This blue merle pattern is decorated by patterns of white and reddish-brown shades that are concentrated around the ears and muzzle, legs, stomach, and part of the chest.

As a result, you get one of the rarest and most beautiful puppies, a tricolor blue merle Aussie.

Black Australian Shepherds

Photo from: @li.tisign

There are four distinct varieties of black Aussies, and each one has a unique coat color pattern.

The black-coated Australian Shepherds are classified into four different categories:

• Solid Black

• Black and Tan

• Black and White

• Black Tricolor

Solid Black

Solid black Aussies have almost no signs of red, brown, or white on any parts of their bodies.

Just like the majority of solid shade Aussies, black Australian Shepherds aren’t exactly the most sought-after pets, but they might occasionally be found in some litters.

A black Australian male or female canine may occasionally have a very slight trace of white on their chest, just below their neck.

Despite the presence of this tiny white marking, most people will continue to refer to the dog in question as a solid black Australian Shepherd.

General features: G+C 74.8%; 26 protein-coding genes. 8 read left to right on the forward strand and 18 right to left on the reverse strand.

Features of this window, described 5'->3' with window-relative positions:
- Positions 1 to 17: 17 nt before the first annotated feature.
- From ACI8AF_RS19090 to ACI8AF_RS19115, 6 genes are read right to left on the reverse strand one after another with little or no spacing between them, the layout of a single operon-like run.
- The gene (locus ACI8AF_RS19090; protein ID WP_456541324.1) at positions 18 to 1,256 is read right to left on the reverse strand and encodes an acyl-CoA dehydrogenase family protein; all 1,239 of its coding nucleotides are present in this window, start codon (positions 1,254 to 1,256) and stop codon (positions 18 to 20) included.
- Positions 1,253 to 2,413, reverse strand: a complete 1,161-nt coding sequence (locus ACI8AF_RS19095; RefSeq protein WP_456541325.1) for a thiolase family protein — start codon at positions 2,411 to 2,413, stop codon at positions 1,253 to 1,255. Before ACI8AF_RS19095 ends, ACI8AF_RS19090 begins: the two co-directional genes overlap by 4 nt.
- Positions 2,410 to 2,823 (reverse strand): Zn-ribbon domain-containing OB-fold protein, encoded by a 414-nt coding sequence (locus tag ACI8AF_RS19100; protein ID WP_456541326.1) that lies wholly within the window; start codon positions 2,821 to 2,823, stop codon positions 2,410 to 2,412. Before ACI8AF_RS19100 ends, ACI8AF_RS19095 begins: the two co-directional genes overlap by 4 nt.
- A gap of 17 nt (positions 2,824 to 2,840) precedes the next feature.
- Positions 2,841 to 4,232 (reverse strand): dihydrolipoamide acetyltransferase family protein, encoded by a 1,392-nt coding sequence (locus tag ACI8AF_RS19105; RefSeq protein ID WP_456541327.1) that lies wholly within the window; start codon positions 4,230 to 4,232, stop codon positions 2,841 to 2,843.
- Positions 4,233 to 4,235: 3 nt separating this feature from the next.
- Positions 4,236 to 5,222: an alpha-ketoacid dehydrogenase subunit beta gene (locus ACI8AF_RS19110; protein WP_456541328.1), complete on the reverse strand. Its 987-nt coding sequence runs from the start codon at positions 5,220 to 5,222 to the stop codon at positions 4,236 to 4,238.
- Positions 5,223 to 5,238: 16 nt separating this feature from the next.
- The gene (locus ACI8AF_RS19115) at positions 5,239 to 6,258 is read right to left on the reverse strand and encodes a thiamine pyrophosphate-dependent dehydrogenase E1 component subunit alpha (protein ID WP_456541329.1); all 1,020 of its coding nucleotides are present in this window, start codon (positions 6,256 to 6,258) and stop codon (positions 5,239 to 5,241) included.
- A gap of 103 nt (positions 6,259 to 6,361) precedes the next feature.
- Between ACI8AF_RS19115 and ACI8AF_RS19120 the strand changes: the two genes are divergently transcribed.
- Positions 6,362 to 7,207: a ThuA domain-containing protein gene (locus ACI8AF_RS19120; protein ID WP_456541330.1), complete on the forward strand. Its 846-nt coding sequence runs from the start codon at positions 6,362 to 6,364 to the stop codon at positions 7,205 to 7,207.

Eye Colors Of Black Aussies

The Australian Shepherd’s eyes can be colored in beautiful solid colors or an unusual blend of blue and brown, which is one of the breed’s most endearing characteristics.

Despite this, the majority of black Australian Shepherds, regardless of their color patterns, have both eyes in the same shade (usually a dark/light hazel hue).

Even though it is conceivable for Australian Shepherds to have eyes with different hues, this trait is rather uncommon.

Black And Tan

This type of coat is considered highly unusual for Australian Shepherds, but it might appear in certain cases.

The black and tan Aussies possess a black coat with tan, beige, or reddish-brown patches on their legs (including paws), parts of the chest, neck, around the muzzle, and around the eyes (in certain cases).

Most people will agree that this type of Aussie shares the same or similar colors to Rottweilers, Dachshunds, Jagdterriers, Dobermans, Beaucerons, and others.

RELATED: Long-Haired Rottweiler: Genetics, Care, And General Info

Black And White

This type of black coat isn’t the most common shade among Australian Shepherds, but it’s not much rarer than the tricolor black Aussies.

These pups are also known as black bi pups because of the two colors present on the Aussies’ coats.